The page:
Implementing a View

Rendering a platform-specific view

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last updated: 2016-08

Xamarin.Forms custom user interface controls should derive from the View class, which is used to place layouts and controls on the screen. This article demonstrates how to create a custom renderer for a Xamarin.Forms custom control that's used to display a preview video stream from the device's camera.

Every Xamarin.Forms view has an accompanying renderer for each platform that creates an instance of a native control. When a View is rendered by a Xamarin.Forms application in iOS, the ViewRenderer class is instantiated, which in turn instantiates a native UIView control. On the Android platform, the ViewRenderer class instantiates a native View control. On Windows Phone and the Universal Windows Platform (UWP), the ViewRenderer class instantiates a native FrameworkElement control. For more information about the renderer and native control classes that Xamarin.Forms controls map to, see Renderer Base Classes and Native Controls.

The following diagram illustrates the relationship between the View and the corresponding native controls that implement it:

The rendering process can be used to implement platform-specific customizations by creating a custom renderer for a View on each platform. The process for doing this is as follows:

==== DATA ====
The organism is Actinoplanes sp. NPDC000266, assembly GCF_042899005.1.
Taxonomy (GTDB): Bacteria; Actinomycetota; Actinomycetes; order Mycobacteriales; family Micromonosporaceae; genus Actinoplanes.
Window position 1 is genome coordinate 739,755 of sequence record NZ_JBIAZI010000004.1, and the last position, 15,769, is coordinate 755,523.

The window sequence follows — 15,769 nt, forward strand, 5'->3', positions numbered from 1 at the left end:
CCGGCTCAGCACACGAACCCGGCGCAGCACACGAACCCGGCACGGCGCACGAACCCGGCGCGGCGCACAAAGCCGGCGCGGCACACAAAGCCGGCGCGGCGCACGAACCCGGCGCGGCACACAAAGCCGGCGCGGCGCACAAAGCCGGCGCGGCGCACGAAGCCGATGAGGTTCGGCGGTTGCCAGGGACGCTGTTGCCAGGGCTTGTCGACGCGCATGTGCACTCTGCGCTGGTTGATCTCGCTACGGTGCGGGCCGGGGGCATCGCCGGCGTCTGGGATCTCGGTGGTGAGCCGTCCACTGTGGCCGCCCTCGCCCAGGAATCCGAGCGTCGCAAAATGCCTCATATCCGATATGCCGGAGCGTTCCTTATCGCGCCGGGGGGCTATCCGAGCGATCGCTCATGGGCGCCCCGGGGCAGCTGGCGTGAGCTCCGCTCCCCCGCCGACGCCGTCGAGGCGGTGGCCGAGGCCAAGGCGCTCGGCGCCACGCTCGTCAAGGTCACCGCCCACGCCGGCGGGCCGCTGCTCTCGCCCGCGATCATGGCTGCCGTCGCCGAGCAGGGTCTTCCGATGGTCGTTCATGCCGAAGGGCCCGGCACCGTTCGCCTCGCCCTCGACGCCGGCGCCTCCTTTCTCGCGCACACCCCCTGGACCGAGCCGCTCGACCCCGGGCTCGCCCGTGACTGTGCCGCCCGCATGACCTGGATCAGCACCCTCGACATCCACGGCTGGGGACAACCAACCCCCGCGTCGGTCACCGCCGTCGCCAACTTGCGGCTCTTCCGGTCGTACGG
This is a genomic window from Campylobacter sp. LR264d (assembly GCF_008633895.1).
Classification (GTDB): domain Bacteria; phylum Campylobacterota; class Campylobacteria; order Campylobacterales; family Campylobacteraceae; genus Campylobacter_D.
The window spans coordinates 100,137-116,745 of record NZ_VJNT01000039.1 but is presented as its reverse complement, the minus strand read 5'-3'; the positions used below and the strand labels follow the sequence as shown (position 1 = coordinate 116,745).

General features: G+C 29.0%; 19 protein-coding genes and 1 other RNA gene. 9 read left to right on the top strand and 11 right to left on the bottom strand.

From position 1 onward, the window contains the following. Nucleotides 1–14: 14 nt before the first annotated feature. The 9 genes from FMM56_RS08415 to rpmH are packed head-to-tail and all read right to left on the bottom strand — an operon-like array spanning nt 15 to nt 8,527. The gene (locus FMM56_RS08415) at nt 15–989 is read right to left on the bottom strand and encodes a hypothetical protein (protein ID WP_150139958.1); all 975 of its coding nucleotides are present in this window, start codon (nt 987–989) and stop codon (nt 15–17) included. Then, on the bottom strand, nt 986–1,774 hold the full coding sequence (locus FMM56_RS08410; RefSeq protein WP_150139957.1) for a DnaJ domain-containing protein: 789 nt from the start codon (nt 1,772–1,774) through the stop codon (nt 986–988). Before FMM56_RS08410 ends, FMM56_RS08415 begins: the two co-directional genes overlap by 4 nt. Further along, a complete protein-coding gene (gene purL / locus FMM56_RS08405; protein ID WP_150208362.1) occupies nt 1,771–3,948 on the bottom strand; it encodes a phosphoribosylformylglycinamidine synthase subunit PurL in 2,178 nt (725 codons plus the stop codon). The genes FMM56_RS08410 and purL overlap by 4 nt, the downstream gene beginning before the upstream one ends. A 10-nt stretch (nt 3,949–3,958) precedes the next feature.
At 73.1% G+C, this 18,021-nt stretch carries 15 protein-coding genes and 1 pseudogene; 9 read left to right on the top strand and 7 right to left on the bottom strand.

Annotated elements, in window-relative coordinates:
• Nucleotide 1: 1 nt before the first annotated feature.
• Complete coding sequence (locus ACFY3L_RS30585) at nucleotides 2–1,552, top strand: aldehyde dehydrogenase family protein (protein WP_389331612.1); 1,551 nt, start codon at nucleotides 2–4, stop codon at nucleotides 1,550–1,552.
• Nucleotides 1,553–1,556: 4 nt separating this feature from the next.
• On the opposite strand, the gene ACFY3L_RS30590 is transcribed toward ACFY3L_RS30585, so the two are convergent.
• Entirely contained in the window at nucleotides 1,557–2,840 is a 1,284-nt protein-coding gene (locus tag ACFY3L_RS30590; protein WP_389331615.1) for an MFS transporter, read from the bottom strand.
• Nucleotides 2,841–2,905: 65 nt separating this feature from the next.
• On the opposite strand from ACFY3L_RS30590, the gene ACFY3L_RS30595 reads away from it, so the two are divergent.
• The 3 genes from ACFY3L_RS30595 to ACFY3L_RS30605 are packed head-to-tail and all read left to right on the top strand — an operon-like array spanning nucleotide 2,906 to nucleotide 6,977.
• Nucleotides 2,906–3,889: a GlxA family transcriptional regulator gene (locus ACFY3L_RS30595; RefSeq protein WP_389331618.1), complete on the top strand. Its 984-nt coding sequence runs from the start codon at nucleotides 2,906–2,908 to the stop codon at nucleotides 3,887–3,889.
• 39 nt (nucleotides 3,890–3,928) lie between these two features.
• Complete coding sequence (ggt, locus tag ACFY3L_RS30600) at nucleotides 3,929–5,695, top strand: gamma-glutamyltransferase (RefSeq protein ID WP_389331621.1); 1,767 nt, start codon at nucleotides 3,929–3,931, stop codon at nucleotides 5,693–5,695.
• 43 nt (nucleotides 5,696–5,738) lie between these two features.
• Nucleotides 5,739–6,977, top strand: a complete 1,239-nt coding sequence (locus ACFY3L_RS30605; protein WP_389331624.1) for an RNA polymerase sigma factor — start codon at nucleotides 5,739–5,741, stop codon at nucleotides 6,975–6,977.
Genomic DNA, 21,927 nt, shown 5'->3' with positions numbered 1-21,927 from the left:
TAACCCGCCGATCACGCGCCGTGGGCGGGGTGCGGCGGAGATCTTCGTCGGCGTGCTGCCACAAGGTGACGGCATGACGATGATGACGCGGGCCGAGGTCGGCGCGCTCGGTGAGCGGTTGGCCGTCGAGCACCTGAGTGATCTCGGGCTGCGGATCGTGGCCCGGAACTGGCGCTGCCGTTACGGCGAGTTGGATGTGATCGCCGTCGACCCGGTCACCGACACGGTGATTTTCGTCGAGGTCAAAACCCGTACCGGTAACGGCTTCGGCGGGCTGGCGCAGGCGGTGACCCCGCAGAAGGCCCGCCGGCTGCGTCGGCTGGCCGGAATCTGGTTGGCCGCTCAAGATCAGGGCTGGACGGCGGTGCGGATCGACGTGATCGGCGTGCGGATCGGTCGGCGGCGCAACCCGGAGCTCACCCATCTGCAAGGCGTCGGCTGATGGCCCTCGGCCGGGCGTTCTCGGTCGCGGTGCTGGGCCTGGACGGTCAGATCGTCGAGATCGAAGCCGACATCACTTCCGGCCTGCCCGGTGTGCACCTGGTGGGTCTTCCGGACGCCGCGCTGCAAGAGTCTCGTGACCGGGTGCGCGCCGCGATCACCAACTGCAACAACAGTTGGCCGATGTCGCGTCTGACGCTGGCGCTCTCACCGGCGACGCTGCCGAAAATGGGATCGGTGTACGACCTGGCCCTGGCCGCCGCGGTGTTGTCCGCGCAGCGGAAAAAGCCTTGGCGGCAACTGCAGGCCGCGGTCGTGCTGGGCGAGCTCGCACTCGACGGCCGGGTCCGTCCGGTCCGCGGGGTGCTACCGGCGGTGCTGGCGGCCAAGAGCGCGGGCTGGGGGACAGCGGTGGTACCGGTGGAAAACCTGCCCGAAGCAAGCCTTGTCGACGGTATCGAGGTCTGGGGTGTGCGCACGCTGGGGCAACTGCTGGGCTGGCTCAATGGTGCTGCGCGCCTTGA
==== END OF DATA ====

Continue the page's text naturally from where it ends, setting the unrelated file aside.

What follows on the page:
1. Create a Xamarin.Forms custom control.
  2. Consume the custom control from Xamarin.Forms.
  3. Create the custom renderer for the control on each platform.

Each item will now be discussed in turn in order to implement a CameraPreview renderer that displays a preview video stream from the device's camera. Tapping on the video stream will stop and start it.

Creating the Custom Control

A custom control can be created by subclassing the View class, as shown in the following code example:

public class CameraPreview : View
{
  public static readonly BindableProperty CameraProperty = BindableProperty.Create (
    propertyName: "Camera",
    returnType: typeof(CameraOptions),
    declaringType: typeof(CameraPreview),
    defaultValue: CameraOptions.Rear);

  public CameraOptions Camera {
    get { return (CameraOptions)GetValue (CameraProperty); }
    set { SetValue (CameraProperty, value); }
  }
}

The CameraPreview custom control is created in the portable class library (PCL) project and defines the API for the control. The custom control exposes a Camera property that's used for controlling whether the video stream should be displayed from the front or rear camera on the device. If a value isn't specified for the Camera property when the control is created, it defaults to specifying the rear camera.

Consuming the Custom Control

The CameraPreview custom control can be referenced in XAML in the PCL project by declaring a namespace for its location and using the namespace prefix on the custom control element. The following code example shows how the CameraPreview custom control can be consumed by a XAML page:

<ContentPage ...
             xmlns:local="clr-namespace:CustomRenderer;assembly=CustomRenderer"
             ...>
    <ContentPage.Content>
        <StackLayout>
            <Label Text="Camera Preview:" />